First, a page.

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Own label products making healthier food claims reach a five-year high

| International retailers

With the hype around healthy eating continuing to grow, it seems supermarkets have reached new levels in stocking their shelves to appeal to a healthier appetite. Indeed, new research from Mintel reveals that the share of own label food products launched carrying a ‘better-for-you’ claim reached a five-year high in 2014.

The research found that 6.6% of own label products launched in 2014 carried a low, no, or reduced fat claim, up from 5.9% in 2010, whilst slimming claims also saw growth, with their share rising from 1.3% to 4% in the same time period. Moreover, the proportion of own label products featuring a low, no, or reduced calorie claim rose from 1% in 2010 to 1.8% in 2014.

Emma Clifford, Senior Food Analyst at Mintel, said: “Claims which are most commonly associated with weight management such as low, no or reduced fat, slimming, calorie and sugar, became more prevalent in own-label food launches in 2014. In fact, the share that these four claims held of new own label products entering the food market reached a five-year high in 2014. This uptick in better-for-you new product development activity is likely to stem from supermarkets’ pledges to encourage healthier eating under the government’s Responsibility Deal, as well as a desire to boost their reputations as socially responsible.”

And it seems that this rise in own label products carrying better-for-you claims is a development UK consumers have a hunger for. Indeed, 63% of Brits consider the healthiness of products when choosing food for use at home, with this being considered more important than low cost (59%). Furthermore, the healthiness of food is the second most important consideration for shoppers, with taste being considered important for 89% of consumers.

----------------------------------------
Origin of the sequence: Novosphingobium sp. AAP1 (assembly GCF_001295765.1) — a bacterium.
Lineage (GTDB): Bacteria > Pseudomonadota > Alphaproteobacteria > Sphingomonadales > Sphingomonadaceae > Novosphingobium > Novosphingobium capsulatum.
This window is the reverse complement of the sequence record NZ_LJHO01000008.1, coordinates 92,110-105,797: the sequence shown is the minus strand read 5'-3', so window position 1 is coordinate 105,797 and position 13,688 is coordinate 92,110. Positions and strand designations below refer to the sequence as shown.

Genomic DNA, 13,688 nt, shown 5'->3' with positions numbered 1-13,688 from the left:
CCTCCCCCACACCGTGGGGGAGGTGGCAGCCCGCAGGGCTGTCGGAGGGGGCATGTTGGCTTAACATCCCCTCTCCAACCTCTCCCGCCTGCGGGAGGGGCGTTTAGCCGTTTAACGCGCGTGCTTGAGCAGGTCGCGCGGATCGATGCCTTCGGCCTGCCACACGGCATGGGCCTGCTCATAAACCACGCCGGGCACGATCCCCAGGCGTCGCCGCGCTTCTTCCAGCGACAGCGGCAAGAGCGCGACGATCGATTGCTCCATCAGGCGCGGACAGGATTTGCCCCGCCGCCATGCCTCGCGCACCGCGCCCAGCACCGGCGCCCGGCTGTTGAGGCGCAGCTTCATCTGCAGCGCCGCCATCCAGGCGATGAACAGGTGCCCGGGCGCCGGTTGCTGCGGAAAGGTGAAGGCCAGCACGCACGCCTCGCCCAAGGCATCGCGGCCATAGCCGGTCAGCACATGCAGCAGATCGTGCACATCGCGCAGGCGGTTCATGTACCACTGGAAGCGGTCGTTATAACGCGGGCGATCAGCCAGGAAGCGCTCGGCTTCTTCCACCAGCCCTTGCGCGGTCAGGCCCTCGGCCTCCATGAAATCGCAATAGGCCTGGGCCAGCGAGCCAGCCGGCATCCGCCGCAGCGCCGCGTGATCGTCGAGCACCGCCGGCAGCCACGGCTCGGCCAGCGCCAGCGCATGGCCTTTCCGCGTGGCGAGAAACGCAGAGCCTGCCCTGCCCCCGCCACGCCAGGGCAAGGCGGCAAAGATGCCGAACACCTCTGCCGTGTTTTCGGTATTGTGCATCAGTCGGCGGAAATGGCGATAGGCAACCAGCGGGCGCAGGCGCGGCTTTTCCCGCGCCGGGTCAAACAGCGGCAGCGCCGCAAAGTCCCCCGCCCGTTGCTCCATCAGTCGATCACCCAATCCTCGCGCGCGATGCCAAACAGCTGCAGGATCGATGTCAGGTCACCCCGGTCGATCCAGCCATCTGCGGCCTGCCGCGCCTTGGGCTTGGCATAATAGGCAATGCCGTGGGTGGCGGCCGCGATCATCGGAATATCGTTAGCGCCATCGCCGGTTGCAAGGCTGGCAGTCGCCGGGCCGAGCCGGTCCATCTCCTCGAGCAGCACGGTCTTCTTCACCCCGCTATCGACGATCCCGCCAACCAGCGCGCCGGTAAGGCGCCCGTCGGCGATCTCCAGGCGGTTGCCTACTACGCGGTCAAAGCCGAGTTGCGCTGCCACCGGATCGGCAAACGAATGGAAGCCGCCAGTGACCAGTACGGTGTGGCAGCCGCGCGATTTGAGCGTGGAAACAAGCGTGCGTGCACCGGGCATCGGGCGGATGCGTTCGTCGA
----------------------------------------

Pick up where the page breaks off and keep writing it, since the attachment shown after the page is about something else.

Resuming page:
Furthermore, Mintel’s research shows that there is appetite from consumers for particular claims. 59% of Brits say that when purchasing food to use at home they look for items that contribute to their 5-a-day, whilst 53% look for items containing low levels of saturated fat and 51% look for low sugar content. Additionally, 45% of Brits look to buy items with a low calorie content and 43% look for products high in protein.

“These results illustrate the widespread appeal of these health claims and their influence over shoppers’ choice of product. Despite retailers focusing more attention on these claims in their new product development in 2014, there still appears to be a significant gap between the high demand for products which are low in fat, sugar and calories and the level of new product development activity,” Clifford added.

In particular, despite 51% of UK consumers looking for products with a low sugar content, just 1.6% of own-brand food launches in 2014 featured a low, no or reduced sugar claim. Indeed, branded products seem to hold the clear lead in this respect with 6.6% of branded launches featuring this claim in 2014, up from 6% in 2013. This comes off the back of Mintel research recently released which found that 46% of Brits have taken at least once course of action to monitor or reduce their sugar intake in the last year.

Clifford concludes: “The low level of activity from own-label is despite the dangers attached to consuming too much sugar rarely being out of the media spotlight in 2014. The high-profile debate put this issue firmly on people’s radars and the time is ripe for innovation cenetring on low, no, or reduced sugar.”

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